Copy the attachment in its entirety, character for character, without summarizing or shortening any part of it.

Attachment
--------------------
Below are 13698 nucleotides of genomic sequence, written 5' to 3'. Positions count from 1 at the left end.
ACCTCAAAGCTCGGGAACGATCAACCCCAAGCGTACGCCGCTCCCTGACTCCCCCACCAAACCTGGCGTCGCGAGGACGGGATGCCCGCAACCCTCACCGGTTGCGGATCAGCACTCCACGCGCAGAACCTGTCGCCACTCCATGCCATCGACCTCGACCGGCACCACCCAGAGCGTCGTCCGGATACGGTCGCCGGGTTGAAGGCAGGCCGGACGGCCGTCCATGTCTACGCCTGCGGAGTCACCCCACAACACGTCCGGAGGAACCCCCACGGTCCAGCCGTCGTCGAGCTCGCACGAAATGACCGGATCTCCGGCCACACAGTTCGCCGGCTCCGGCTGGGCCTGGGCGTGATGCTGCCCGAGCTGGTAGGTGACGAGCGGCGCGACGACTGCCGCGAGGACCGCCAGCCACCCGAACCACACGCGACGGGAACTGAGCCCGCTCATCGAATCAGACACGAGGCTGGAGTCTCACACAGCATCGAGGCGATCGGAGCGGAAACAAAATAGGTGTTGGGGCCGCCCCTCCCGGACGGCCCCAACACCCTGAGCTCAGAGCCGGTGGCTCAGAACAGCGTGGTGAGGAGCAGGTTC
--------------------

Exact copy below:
Below are 13698 nucleotides of genomic sequence, written 5' to 3'. Positions count from 1 at the left end.
ACCTCAAAGCTCGGGAACGATCAACCCCAAGCGTACGCCGCTCCCTGACTCCCCCACCAAACCTGGCGTCGCGAGGACGGGATGCCCGCAACCCTCACCGGTTGCGGATCAGCACTCCACGCGCAGAACCTGTCGCCACTCCATGCCATCGACCTCGACCGGCACCACCCAGAGCGTCGTCCGGATACGGTCGCCGGGTTGAAGGCAGGCCGGACGGCCGTCCATGTCTACGCCTGCGGAGTCACCCCACAACACGTCCGGAGGAACCCCCACGGTCCAGCCGTCGTCGAGCTCGCACGAAATGACCGGATCTCCGGCCACACAGTTCGCCGGCTCCGGCTGGGCCTGGGCGTGATGCTGCCCGAGCTGGTAGGTGACGAGCGGCGCGACGACTGCCGCGAGGACCGCCAGCCACCCGAACCACACGCGACGGGAACTGAGCCCGCTCATCGAATCAGACACGAGGCTGGAGTCTCACACAGCATCGAGGCGATCGGAGCGGAAACAAAATAGGTGTTGGGGCCGCCCCTCCCGGACGGCCCCAACACCCTGAGCTCAGAGCCGGTGGCTCAGAACAGCGTGGTGAGGAGCAGGTTC